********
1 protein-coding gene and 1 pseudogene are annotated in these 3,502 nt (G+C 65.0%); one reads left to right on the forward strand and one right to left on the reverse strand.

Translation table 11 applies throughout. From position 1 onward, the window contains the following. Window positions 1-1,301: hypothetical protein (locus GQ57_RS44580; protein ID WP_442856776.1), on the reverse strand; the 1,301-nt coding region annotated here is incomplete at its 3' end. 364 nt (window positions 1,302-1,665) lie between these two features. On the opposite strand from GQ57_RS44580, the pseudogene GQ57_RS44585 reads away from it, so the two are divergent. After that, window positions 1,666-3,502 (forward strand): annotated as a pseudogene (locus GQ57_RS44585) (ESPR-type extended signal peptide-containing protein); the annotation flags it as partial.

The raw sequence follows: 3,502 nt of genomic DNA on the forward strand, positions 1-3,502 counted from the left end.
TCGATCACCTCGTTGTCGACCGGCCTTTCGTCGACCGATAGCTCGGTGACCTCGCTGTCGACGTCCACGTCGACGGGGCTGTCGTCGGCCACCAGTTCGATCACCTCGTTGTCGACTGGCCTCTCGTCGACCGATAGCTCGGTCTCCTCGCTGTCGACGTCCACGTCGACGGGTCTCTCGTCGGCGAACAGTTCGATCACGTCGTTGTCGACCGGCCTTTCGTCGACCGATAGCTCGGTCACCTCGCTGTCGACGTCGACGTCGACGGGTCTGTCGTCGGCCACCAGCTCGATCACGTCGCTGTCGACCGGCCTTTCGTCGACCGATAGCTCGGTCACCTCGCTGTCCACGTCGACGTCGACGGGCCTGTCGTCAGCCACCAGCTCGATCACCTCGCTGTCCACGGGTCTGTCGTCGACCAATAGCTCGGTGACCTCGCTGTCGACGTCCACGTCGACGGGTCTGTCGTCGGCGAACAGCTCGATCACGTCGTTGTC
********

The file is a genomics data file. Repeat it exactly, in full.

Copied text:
1 protein-coding gene and 1 pseudogene are annotated in these 3,502 nt (G+C 65.0%); one reads left to right on the forward strand and one right to left on the reverse strand.

Translation table 11 applies throughout. From position 1 onward, the window contains the following. Window positions 1-1,301: hypothetical protein (locus GQ57_RS44580; protein ID WP_442856776.1), on the reverse strand; the 1,301-nt coding region annotated here is incomplete at its 3' end. 364 nt (window positions 1,302-1,665) lie between these two features. On the opposite strand from GQ57_RS44580, the pseudogene GQ57_RS44585 reads away from it, so the two are divergent. After that, window positions 1,666-3,502 (forward strand): annotated as a pseudogene (locus GQ57_RS44585) (ESPR-type extended signal peptide-containing protein); the annotation flags it as partial.

The raw sequence follows: 3,502 nt of genomic DNA on the forward strand, positions 1-3,502 counted from the left end.
TCGATCACCTCGTTGTCGACCGGCCTTTCGTCGACCGATAGCTCGGTGACCTCGCTGTCGACGTCCACGTCGACGGGGCTGTCGTCGGCCACCAGTTCGATCACCTCGTTGTCGACTGGCCTCTCGTCGACCGATAGCTCGGTCTCCTCGCTGTCGACGTCCACGTCGACGGGTCTCTCGTCGGCGAACAGTTCGATCACGTCGTTGTCGACCGGCCTTTCGTCGACCGATAGCTCGGTCACCTCGCTGTCGACGTCGACGTCGACGGGTCTGTCGTCGGCCACCAGCTCGATCACGTCGCTGTCGACCGGCCTTTCGTCGACCGATAGCTCGGTCACCTCGCTGTCCACGTCGACGTCGACGGGCCTGTCGTCAGCCACCAGCTCGATCACCTCGCTGTCCACGGGTCTGTCGTCGACCAATAGCTCGGTGACCTCGCTGTCGACGTCCACGTCGACGGGTCTGTCGTCGGCGAACAGCTCGATCACGTCGTTGTC